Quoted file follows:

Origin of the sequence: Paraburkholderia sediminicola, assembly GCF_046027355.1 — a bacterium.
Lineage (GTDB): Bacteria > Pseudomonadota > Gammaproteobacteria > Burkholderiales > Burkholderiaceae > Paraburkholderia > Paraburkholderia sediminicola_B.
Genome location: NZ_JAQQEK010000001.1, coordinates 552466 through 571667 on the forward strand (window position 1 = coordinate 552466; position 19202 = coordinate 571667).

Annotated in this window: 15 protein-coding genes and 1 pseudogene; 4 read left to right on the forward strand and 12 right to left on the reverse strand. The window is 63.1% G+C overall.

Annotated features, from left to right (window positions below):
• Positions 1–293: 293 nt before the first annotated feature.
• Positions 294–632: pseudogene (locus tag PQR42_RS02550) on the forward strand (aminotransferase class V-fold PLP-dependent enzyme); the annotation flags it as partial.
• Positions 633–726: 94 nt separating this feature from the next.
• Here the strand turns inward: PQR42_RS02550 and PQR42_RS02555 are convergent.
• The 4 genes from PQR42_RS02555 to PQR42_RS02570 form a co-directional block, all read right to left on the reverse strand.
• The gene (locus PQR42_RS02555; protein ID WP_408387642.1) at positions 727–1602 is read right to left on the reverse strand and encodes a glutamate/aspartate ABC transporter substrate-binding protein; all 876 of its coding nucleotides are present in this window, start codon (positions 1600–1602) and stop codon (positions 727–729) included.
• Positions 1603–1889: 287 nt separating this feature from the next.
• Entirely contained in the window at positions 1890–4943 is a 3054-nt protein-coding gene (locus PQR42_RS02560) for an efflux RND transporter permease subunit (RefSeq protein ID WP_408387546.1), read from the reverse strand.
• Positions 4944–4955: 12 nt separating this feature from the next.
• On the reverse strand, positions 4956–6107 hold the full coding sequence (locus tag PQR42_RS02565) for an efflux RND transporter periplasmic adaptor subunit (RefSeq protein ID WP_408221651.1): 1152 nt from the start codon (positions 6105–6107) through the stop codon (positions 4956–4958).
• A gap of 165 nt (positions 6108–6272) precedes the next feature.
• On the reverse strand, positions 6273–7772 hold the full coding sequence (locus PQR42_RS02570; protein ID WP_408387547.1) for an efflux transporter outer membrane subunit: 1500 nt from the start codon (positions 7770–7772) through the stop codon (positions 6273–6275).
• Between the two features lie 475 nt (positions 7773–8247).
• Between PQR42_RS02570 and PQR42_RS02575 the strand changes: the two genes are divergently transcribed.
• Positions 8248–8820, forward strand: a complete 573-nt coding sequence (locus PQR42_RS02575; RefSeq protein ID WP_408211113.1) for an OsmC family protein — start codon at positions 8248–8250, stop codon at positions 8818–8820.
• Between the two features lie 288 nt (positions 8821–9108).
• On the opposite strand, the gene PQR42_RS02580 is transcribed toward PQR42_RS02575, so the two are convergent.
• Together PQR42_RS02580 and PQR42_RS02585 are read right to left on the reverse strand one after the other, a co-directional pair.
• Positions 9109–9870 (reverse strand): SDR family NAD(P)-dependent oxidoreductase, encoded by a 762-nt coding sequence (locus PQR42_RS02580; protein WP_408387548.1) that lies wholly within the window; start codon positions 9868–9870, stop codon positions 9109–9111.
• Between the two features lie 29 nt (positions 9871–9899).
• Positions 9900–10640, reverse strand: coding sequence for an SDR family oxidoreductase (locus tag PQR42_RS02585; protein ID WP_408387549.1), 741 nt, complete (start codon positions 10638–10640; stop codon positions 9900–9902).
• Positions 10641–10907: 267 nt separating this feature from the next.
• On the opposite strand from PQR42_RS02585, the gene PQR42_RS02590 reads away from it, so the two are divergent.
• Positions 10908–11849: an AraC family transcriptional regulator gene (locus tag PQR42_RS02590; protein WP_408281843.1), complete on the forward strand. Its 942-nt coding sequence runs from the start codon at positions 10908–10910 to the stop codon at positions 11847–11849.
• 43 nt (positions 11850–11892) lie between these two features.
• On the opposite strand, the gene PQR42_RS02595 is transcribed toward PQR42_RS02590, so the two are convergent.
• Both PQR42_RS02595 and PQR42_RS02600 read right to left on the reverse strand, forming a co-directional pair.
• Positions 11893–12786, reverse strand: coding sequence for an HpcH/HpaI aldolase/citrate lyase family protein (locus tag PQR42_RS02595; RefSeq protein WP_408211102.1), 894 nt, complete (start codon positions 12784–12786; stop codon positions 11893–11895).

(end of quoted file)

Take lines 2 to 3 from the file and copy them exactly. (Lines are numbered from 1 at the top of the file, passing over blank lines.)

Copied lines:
Lineage (GTDB): Bacteria > Pseudomonadota > Gammaproteobacteria > Burkholderiales > Burkholderiaceae > Paraburkholderia > Paraburkholderia sediminicola_B.
Genome location: NZ_JAQQEK010000001.1, coordinates 552466 through 571667 on the forward strand (window position 1 = coordinate 552466; position 19202 = coordinate 571667).